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Pennsylvania is one place jobs are being created, thanks to a natural gas drilling boom. It's a welcome sign for Rust Belt cities accustomed to bad economic news.

NPR's Jeff Brady begins our report in Youngstown, Ohio.

JEFF BRADY, BYLINE: The Brier Hill neighborhood has been relatively quiet for the past few decades, ever since the huge steel mills here shut down. But today, it's noisy again.

(SOUNDBITE OF TRAIN WHISTLE)

WALTER GOOD: What's really exciting to me is, is for many, many years this area was the poster child for the Rust-Belt economy.

BRADY: Walt Good points to shuttered steel mills that look like huge shadows. Nearby are weed-filled lots where houses used to stand. Good works for the local chamber and i'ts his job to attract new companies. The natural gas drilling boom in nearby Pennsylvania is making that easier.

GOOD: The phone is definitely ringing more.

BRADY: Controversial technologies like hydraulic fracturing allow drillers to bring vast quantities of gas up to the surface. Just this year, more than 1200 wells have been drilled into the Marcellus Shale in Pennsylvania. Each well needs thousands of feet of steel pipe. So, off in the distance, there's a huge mill under construction.

GOOD: What we're seeing truly is a renaissance, in a place where people thought it wouldn't happen.

BRADY: A French company, Vallourec, owns the mill.

JOEL MASTERVICH: It's a 650 million U.S.-dollar investment, about one million square feet

BRADY: Joel Mastervich, president and COO of Vallourec's U.S. company, V&M Star. He says Youngstown is an attractive place to build the new seamless pipe mill. There's infrastructure and an experienced work force already here. Plus, it's close to the Marcellus.

MASTERVICH: We'll be able to produce the pipe, finish it here and send it to a customer that's, maybe, 100 miles away.

BRADY: Production begins in a few months, but already the Brier Hill neighborhood is perking back up. Stacey Seidita recently opened a sandwich shop in a brick building that had been empty for years.

STACEY SEIDITA: Everything's homemade - homemade meatball sandwiches, sausage sandwiches are homemade, pepperoni rolls, hoagie rolls, sausage rolls - all homemade.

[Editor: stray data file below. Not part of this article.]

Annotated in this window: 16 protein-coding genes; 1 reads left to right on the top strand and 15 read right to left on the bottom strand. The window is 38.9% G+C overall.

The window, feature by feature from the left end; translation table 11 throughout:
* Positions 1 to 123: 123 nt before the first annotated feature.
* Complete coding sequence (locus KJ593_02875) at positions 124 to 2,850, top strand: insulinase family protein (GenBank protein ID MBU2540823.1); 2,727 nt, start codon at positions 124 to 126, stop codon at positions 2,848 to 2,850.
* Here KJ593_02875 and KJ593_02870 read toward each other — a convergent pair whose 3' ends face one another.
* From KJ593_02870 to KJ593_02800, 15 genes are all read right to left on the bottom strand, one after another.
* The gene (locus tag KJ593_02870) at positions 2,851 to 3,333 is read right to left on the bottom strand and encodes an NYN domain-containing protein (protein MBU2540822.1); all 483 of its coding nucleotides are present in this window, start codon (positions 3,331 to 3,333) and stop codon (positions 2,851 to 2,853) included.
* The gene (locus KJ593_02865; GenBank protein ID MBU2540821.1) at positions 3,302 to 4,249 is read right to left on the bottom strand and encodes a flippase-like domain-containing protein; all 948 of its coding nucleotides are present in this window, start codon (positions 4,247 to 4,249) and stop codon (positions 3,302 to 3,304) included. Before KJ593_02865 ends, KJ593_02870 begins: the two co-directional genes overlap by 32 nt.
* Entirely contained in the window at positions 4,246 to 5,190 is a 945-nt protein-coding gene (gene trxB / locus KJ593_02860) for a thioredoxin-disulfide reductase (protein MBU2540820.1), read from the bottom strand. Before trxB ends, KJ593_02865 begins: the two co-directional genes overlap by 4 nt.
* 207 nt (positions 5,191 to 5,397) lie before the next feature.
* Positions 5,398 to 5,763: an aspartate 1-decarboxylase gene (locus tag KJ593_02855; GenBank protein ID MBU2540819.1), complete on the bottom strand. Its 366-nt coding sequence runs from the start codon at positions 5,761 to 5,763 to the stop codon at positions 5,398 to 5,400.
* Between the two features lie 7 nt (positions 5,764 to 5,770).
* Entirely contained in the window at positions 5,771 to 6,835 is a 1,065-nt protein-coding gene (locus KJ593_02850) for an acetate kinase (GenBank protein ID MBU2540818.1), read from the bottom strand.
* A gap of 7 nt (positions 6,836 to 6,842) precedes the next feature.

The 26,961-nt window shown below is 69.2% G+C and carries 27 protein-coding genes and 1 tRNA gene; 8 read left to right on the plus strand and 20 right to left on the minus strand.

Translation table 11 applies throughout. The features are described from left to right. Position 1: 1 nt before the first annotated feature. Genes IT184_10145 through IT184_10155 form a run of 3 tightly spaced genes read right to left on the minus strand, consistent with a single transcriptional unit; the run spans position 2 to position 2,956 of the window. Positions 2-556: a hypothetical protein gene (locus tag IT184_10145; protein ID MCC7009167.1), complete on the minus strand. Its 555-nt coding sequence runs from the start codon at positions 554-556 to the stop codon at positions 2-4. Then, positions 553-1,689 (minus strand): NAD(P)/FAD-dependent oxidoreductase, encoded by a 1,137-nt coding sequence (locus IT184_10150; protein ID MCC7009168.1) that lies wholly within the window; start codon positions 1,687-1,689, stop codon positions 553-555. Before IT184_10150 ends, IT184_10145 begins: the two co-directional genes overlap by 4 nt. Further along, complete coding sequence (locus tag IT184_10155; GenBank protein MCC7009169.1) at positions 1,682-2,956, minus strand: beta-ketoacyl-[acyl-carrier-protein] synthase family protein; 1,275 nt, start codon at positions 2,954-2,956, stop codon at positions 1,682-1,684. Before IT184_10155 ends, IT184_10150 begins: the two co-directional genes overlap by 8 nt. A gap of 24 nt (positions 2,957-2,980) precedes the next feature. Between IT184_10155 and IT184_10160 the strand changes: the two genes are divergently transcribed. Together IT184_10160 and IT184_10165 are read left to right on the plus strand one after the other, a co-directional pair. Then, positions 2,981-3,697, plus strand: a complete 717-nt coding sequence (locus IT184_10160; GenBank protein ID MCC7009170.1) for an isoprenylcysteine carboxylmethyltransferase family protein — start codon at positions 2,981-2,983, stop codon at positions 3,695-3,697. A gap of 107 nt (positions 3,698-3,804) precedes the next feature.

BRADY: Seidita says with about 1,000 construction workers building the mill and the promise of 350 permanent workers later, launching her business now made sense.

SEIDITA: My father's a contractor and he's been telling me for a little while that V&M is going to really start, so that's when I found this building and decided it was time.

BRADY: Around the region, there are many stories of businesses doing well because of the drilling boom. U.S. Steel executive, Doug Mathews, says he was in the small town of Williamsport, Pennsylvania last winter.

DOUG MATHEWS: And in the month of January, I had a difficult time finding a hotel room. And that was a little bit surprising. You wouldn't expect that at that time of year.

BRADY: Mathews is the Senior Vice President of Tubular Operations at U.S. Steel. That means his division makes the pipes and tubes the gas drilling industry uses. U.S. Steel is based in Pittsburgh and it's still a big driver for the local economy. When it does well, so do its contractors.

(SOUNDBITE OF DRILLING)

BRADY: Chapman Corporation is a construction and engineering firm that's expanding and building a huge new shop at a time many of its peers elsewhere are laying off people. Rich Tomsic is vice president of sales and marketing.

RICH TOMSIC: The $6 million investment that we're putting into our new fabrication facility shows our confidence that the Marcellus Shale play is here to stay. It's not a short-term thing. It's going to be around for 20-plus years.

BRADY: The Marcellus already has brought more jobs to the region, even as the rest of the country is suffering. At Pennsylvania's Department of Labor and Industry, Sue Mukherjee says the number of people working directly for the oil and gas industry - jobs like roustabouts and drill operators - has risen from 5500 in 2008, to nearly 12,000.

SUE MUKHERJEE: This is almost 117 percent growth. If anyone is listening to the media, listening to the news, I would say they wouldn't find such numbers anywhere else in any other industry.

BRADY: Nearly three-quarters of the new hires are Pennsylvania residents, says Mukherjee. And the jobs pay well, about $76,000 a year on average. There also are new jobs in areas you might not imagine at first. This summer the Sierra Club hired someone to direct its natural gas reform campaign in Pennsylvania. Now Deb Nardone wants the state to hire more regulators to look over the drillers' shoulders.

DEB NARDONE: And also an increase in staff that are doing research, that are collecting good science, that are monitoring the environmental impacts - whether it's air quality or water quality.

BRADY: But while natural gas companies have plenty of profits to hire new workers, state governments are having a more difficult time finding money to pay for more employees.

Jeff Brady, NPR News.

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